How to identify and destroy spotted lanternfly egg masses

Spotted lanternfly
An adult spotted lanternfly with its wings closed. At about 1 inch long, they are found July to December. Photo credit: Pennsylvania Department of Agriculture.

Although it is currently contained in 13 counties in southeastern Pennsylvania, the spotted lanternfly has shown an affinity for increasing its population since it was initially discovered in 2014. This pest’s skills include hitchhiking, camouflage and survival in a Midwestern climate. If we’re not careful, the spotted lanternfly won’t just be Pennsylvania’s problem.

Incidentally, its egg masses play a critical role in the species’ survival and advancement. From September to June, identifying and destroying spotted lanternfly egg masses is crucial to stopping the spread of the invasive pest.

Spotted lanternfly egg masses

Spotted lanternfly egg masses are extremely versatile. Not only can they attach to almost any surface, but they can also blend in on almost any surface. This makes them easy to transport and hard to identify. If you heat your home with wood, you should be especially cautious purchasing wood this winter, as it’s one of the easiest ways to unintentionally spread the spotted lanternfly.

What can they attach to?

Spotted lanternfly egg masses can be found on virtually any outdoor surface. The Pennsylvania Department of Agriculture recommends checking the following surfaces for egg masses before moving them from a quarantined area:

Recreational or Camping Items

  • Backpacks
  • Basketball backboards
  • Bicycles
  • Boats/Boat trailers
  • Campers
  • Ice chests
  • Motorcycles
  • Motorhomes
  • Recreational vehicles
  • Snowmobiles
  • Tarps
  • Tents

Outdoor Household Items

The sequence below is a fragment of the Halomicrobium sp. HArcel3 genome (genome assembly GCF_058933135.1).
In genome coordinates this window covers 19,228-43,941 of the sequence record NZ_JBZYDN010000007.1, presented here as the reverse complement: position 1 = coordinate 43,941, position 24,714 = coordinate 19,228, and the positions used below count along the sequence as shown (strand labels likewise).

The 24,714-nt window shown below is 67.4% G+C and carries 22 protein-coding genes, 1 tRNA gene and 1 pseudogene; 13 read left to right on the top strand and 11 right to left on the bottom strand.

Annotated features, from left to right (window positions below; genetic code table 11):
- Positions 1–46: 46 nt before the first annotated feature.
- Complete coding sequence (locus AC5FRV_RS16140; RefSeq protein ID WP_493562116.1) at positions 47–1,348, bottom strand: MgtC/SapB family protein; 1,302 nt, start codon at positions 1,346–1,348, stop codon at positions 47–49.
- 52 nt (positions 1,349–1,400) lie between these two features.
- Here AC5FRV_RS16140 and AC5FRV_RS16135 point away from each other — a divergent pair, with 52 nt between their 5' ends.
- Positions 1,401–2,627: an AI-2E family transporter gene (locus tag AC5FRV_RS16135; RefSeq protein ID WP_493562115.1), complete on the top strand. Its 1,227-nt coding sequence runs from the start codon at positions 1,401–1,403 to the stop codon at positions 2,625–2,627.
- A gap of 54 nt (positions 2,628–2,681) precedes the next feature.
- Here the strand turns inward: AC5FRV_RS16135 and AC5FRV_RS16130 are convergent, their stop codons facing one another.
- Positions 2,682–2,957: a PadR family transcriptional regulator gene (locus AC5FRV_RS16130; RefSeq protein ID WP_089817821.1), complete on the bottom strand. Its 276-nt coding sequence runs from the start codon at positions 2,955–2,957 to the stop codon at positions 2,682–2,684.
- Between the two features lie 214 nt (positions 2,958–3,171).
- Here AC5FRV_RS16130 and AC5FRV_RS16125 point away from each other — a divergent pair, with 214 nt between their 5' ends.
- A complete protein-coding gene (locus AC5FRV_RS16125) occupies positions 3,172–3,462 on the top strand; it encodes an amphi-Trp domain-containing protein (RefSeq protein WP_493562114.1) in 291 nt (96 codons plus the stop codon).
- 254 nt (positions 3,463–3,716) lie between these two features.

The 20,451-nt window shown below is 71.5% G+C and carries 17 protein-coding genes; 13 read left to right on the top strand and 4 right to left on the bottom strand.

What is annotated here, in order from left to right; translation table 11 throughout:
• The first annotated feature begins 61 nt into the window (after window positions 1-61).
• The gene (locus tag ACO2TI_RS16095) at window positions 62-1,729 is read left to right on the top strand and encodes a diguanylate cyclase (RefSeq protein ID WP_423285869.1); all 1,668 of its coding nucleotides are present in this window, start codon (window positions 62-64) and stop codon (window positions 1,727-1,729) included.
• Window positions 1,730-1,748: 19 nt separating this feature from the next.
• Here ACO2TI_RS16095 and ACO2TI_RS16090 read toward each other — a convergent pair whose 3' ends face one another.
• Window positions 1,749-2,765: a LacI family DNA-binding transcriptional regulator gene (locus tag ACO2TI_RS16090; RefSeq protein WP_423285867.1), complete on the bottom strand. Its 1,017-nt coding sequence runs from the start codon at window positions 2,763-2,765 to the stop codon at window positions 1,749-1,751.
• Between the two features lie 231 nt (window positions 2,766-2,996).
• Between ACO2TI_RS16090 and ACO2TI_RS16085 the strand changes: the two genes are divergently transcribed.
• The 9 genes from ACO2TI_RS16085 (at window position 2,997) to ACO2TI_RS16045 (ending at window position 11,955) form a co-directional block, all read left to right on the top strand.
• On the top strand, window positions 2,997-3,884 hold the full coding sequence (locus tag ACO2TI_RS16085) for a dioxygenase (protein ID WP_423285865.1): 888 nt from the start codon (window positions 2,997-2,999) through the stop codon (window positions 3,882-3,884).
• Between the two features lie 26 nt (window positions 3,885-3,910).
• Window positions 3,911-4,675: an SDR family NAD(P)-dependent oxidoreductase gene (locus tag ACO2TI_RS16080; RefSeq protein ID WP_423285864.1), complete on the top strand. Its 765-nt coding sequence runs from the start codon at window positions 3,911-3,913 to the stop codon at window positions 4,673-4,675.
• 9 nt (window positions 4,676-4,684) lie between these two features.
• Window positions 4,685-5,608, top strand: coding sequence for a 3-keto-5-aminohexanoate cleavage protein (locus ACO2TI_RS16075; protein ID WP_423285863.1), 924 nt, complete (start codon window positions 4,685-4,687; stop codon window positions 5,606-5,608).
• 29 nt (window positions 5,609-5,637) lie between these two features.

• Barrels
  • Cardboard or wooden boxes
  • Outdoor poles
  • Plant containers
  • Firewood
  • Propane or oil tanks
  • Trash cans
  • Refrigerators/Freezers
  • Storage sheds
  • Shutters
  • Storm/Screen doors and windows
  • Window awnings
  • Outdoor furniture

Building Materials

  • Bricks/Cinder blocks
  • Cement mixing tubs
  • Lumber
  • Roofing materials
  • Tools and toolboxes
  • Workbenches
  • Skidsters/Forklifts
  • Pipes

Yard and Garden Items

  • Dog houses, rabbit sheds, chicken coops, etc
  • Barbecue grills
  • Carts
  • Cold frames
  • Fencing
  • Garden tillers
  • Yard decorations
  • Garden tools
  • Backhoes
  • Lawnmowers
  • Signs and posts
  • Storage sheds
  • Tractors and trailers
  • Trees, shrubs and plants

Children’s Playthings

  • Playhouses
  • Kiddie pools
  • Bicycles, scooters
  • Sandboxes
  • Swingsets
  • Trampolines

In addition to these outdoor items, you should ALWAYS check your vehicle when moving from inside a quarantined zone to outside its bounds, egg masses can hide underneath your car or in your wheel well. Regularly check from late fall to early spring.

Identifying spotted lanternfly egg masses

Spotted lanternfly egg mass